The Africa of received ideas is full of aphorisms which should be debunked. Whether they are the product of colonial libations or apocryphal sayings, none really corresponds to reality but all have the value of a sentence for those – politicians, journalists, “developers” – who, once they have stated them, think they have explained everything.
So it is with the famous “There cannot be two male crocodiles in the same backwater”, repeated ad nauseam to signify that, in African culture, there can be no other power than the power of one – and that since the dawn of time. Problem: nothing could be further from the truth. Pre-colonial societies and kingdoms abounded in checks and balances, councils of notables and various consultative assemblies, sometimes to the point – particularly in Central Africa – of bordering on “acephaly”.
It is therefore not to a pseudo-tradition but to the White, to the settler, that we owe the empowerment of the figure of the “African chief”, an essential link in the colonial administration for levying taxes, imposing labor forced and recruit the skirmishers. This saying of the two crocodiles that Jacques Chirac has nothing to do with the depths of African culture, even though many of the continent’s autocrats have been happy to have their foreign visitors believe it – for obvious reasons.
Another pseudo-proverb immediately drawn as soon as the burning subject of corruption is broached: “The goat grazes where it is tied. In other words: from the little cop “eating a thousand” to the squandering president via the gluttonous minister, everyone ransoms, wastes or diverts according to his possibilities. The longer the rope, the more abundant the pasture.
Here too, beware of the magnifying glass effect: many of those who protest against this phenomenon, howl at the robber State and denounce the theft of this very common species of ruminant do not in fact blame the goat for grazing, but for graze alone. It is solitary voracity and the lack of redistribution that are castigated here, even within families. In Central Africa, in the two Congos, almost all denunciations for acts of corruption or illicit enrichment come from close relatives, as if seeing one of his own “succeed” and progressing alone towards the banquet table was unbearable. .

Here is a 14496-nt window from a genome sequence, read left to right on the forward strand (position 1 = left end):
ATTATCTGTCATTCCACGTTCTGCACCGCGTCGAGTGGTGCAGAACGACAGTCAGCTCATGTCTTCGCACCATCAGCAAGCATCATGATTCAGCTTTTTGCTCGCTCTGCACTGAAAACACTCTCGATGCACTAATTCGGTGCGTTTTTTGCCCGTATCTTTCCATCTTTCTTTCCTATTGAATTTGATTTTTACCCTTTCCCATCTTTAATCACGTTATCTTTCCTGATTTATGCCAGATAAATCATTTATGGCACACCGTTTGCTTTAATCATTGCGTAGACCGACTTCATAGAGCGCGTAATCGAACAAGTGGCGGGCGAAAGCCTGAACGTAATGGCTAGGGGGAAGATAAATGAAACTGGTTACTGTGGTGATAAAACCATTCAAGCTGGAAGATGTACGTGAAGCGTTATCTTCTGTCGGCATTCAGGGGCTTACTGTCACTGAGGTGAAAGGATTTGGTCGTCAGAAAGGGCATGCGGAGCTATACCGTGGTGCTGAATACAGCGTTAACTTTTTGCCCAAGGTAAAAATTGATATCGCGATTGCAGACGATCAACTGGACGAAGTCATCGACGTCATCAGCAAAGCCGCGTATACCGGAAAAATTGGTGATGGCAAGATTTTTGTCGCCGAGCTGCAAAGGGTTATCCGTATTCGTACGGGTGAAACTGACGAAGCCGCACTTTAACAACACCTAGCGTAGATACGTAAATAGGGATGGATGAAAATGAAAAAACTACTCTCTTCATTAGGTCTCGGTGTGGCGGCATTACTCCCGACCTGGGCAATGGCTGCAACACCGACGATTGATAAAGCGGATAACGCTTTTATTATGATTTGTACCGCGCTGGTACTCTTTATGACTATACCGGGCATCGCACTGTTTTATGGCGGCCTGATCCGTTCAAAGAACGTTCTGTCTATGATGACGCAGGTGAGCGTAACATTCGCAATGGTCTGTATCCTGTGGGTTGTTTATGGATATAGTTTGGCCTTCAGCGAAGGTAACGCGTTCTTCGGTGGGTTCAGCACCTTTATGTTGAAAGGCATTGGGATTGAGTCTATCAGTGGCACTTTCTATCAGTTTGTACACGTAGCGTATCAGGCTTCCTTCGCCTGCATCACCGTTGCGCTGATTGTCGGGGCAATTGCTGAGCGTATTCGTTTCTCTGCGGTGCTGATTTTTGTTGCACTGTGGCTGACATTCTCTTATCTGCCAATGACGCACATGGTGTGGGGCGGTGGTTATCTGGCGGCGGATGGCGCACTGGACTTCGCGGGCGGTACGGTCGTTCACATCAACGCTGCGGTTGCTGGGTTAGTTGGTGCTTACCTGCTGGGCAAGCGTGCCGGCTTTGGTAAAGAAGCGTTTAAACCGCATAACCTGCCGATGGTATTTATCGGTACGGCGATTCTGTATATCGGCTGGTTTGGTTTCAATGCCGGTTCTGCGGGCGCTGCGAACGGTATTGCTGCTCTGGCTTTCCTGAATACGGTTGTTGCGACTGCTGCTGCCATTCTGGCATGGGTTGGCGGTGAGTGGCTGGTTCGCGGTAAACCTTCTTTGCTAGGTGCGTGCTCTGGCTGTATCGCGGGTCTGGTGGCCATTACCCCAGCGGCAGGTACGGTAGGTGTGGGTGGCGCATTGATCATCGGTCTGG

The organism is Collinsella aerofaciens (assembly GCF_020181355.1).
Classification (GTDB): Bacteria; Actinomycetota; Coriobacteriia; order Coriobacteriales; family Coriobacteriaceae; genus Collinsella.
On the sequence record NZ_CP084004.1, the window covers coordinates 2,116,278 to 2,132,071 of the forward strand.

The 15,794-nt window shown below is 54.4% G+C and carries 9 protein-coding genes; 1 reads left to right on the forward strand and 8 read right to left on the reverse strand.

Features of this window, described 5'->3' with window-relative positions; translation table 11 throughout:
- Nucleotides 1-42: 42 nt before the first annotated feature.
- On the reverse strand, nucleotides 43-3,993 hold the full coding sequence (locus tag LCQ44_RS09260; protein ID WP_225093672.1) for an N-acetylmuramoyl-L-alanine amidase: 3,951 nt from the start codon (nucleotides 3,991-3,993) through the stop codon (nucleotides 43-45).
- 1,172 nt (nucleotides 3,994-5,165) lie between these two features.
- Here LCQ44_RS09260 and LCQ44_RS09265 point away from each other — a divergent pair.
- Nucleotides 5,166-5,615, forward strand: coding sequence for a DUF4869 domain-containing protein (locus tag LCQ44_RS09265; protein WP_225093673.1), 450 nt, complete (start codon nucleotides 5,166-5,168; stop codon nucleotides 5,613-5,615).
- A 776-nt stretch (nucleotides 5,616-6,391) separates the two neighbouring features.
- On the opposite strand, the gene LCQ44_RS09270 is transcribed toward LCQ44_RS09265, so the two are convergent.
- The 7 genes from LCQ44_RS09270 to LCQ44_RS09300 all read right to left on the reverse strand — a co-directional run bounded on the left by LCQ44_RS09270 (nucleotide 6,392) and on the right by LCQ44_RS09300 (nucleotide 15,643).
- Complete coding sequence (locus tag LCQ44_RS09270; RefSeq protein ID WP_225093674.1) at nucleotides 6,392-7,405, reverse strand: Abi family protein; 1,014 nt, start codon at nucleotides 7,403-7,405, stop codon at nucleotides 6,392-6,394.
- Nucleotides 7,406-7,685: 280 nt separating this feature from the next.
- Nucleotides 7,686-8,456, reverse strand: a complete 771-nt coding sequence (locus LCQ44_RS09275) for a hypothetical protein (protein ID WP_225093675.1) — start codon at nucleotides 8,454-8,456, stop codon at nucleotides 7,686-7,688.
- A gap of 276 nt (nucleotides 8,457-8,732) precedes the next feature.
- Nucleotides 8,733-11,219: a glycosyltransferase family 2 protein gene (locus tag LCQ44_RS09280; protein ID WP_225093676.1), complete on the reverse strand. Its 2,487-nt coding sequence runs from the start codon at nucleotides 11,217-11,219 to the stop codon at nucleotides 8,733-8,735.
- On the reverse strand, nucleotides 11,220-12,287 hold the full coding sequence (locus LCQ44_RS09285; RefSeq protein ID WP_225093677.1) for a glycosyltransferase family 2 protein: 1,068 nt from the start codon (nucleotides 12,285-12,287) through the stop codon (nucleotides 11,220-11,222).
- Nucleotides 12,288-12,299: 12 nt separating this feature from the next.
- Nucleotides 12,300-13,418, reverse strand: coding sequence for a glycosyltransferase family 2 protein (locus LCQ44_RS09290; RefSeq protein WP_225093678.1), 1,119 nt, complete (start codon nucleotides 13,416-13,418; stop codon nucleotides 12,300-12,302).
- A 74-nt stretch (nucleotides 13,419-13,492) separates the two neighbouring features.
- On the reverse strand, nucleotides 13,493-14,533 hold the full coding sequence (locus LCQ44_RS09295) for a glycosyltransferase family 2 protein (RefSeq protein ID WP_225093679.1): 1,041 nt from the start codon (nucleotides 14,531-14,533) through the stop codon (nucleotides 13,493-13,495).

Still received idea than that – very politically correct – which consists in making believe that tribalism is an old moon extinguished by the slogans on the State, the nation and the entry into globalization. The reality is different: keeping safe from the miasma of autochthony, religious exclusivism or the stigmatization of “castes” – still very present in the social and political universe of West Africa – is all the more difficult since many powers in place are still based on ethnic asymmetry. Tribalism, just like the role played by the world of the invisible and witchcraft, is taboo, and the fact of exposing this underside of the cards is worth to those who venture there many lawsuits in ideological impurity.
And yet, this product of the identity politics practiced by the colonial powers remains an essential key. How to understand, for example, the stakes of the general elections next August in Angola without taking into account the social and racialized divide inherited from the Portuguese between coastal elites and elites of the hinterland? How to explain the persistence in Côte d’Ivoire of feeling of ivoirity carried simultaneously by Henri Konan Bédié and Laurent Gbagbo without referring to the 1930s, when the first nationalist and xenophobic associations appeared in reaction to migrations from the North induced by colonization?
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NEPOTISM AND DEMOCRACY IN AFRICA, SEXUALLY TRANSMITTED POWERS
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